Prince Snow Farm

10.28.2015

A Little Lesson




After a full day of teaching, a weary mind and a growling stomach called me to the kitchen.  It is there that I recall perhaps the most important lesson I will teach all day. {Showing how to break thirds into sixths, modeling it, and looking for that light to shine in the hopeful faces around me was important…of course….that's my job! I teach! } But today, as I look into this sweet face, those baby blues, my beautiful almost twelve year old daughter, I know the lesson I need teach, and reteach. I need to write the lesson plan of my life.

Our daughter has Celiac Disease, and this is Celiac Awareness Month.

She was diagnosed by bloodwork, then by endoscopy at Children's Hospital, Boston.

She was 7.

She hadn't grown in an entire year.

Any other symptoms were somewhat minor. A slight tummy ache before bed at night. When children are young and say their belly hurts, our first parenting response is to feed the…."must be hunger pains".  I am horrified at how many times I fed the belly ache gluten, not realizing I was encouraging a hidden disease.

She was a 7 year old who already knew what brick oven pizza tasted like. She knew the crunch of cheddar goldfish and loved eating at friend's houses or out as a family. But suddenly upon diagnosis, her little world was turned upside down. Actually, the whole family was, I suppose.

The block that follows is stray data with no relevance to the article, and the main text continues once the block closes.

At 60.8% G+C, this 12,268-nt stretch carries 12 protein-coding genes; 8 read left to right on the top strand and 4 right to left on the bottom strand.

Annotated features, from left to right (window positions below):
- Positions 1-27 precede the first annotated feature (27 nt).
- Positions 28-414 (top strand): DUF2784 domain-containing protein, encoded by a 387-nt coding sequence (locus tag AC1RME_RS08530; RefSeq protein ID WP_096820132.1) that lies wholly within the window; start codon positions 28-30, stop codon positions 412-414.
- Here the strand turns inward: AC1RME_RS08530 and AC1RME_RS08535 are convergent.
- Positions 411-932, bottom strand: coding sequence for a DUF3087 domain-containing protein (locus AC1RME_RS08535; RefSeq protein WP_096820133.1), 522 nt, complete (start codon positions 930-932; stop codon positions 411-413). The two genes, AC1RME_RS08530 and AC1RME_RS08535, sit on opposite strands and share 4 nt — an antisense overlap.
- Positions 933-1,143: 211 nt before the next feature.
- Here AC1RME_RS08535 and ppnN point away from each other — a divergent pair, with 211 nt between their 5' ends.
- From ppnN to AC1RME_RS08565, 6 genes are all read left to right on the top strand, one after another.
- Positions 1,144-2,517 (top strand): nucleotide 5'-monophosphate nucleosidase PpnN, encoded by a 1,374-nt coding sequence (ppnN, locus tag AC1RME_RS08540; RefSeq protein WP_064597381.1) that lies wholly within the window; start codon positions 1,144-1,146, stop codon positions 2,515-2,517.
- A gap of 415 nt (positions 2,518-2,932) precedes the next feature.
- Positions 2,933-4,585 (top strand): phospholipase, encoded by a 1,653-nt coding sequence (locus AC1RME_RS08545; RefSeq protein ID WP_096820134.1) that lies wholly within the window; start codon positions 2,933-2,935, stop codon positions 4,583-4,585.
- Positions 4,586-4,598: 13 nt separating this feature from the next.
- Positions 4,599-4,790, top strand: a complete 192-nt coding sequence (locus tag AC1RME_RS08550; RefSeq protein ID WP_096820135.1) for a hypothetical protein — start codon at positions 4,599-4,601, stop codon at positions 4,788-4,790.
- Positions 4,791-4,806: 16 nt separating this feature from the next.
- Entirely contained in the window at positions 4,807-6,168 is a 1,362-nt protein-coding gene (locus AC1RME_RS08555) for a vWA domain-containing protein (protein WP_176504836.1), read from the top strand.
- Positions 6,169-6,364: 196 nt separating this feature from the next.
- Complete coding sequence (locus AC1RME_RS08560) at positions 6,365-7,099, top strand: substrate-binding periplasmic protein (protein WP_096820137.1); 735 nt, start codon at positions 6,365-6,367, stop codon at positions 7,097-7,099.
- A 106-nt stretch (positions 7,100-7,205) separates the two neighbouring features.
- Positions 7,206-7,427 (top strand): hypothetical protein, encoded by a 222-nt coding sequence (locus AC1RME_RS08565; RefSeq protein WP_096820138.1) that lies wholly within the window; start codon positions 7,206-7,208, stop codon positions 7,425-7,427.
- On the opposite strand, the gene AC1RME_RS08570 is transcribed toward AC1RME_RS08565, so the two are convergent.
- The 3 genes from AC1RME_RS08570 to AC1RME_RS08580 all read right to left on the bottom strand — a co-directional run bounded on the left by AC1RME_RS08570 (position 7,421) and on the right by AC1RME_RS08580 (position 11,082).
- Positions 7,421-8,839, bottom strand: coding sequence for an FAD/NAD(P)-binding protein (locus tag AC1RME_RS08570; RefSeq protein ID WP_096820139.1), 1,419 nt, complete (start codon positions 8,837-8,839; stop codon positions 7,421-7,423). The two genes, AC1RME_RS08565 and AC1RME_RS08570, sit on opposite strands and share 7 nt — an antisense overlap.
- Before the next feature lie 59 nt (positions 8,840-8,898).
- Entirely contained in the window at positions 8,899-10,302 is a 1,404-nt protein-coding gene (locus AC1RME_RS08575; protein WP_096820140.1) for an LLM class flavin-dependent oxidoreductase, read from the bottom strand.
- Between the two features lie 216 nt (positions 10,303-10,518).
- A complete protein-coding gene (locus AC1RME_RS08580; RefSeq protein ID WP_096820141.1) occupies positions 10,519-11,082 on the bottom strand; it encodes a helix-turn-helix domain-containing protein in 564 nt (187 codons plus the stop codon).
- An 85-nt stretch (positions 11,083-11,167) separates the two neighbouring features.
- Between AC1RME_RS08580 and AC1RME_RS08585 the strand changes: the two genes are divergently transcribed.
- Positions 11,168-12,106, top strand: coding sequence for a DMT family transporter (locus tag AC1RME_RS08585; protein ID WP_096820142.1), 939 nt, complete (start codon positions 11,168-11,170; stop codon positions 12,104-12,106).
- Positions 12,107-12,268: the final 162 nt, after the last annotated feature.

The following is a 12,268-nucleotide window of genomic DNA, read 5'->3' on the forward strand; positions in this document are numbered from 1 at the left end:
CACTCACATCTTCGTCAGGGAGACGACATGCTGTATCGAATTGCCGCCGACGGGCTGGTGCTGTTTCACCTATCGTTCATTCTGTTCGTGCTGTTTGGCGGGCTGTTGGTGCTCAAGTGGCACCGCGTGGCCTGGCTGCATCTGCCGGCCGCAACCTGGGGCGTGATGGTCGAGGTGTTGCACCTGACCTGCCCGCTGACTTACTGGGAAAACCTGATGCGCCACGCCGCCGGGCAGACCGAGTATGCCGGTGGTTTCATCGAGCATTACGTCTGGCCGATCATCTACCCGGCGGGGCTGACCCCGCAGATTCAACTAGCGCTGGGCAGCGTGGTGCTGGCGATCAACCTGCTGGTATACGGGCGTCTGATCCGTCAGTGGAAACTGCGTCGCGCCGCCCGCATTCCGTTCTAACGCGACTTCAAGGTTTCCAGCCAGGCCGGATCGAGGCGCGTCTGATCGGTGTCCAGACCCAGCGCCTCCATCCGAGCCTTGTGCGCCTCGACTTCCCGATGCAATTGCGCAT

I know what you are thinking…"I see gluten free foods EVERYWHERE! Restaurants sell gluten free too!" But WHOA Nellie. Slow Down! It's NOT that easy!

A product marked gluten free doesn't mean healthy. In fact, many boxed gluten free foods are high in starches and carbs, and processed. Not all, but many.

And as for restaurants, cross contamination is our enemy. Children's Hospital told us that ingesting as little as a crumb can put your intestines back to where they were.

So now's a good time for me to explain exactly what Celiac Disease is. First off, it's NOT an allergy. It's an autoimmune disease.

If someone with Celiac eats wheat, rye, barley, or contaminated oats, gluten (a protein), attacks the small intestine, and the body tries to fight it with an autoimmune response.  The villi of the small intestine are damaged, and proper nutrients cannot be absorbed. If these symptoms aren't treated, other autoimmune problems may develop, like Type I Diabetes, Multiple Sclerosis (MS), certain types of dermatitis, anemia, osteoporosis, infertility, miscarriage, epilepsy, migraine, short stature and intestinal cancers.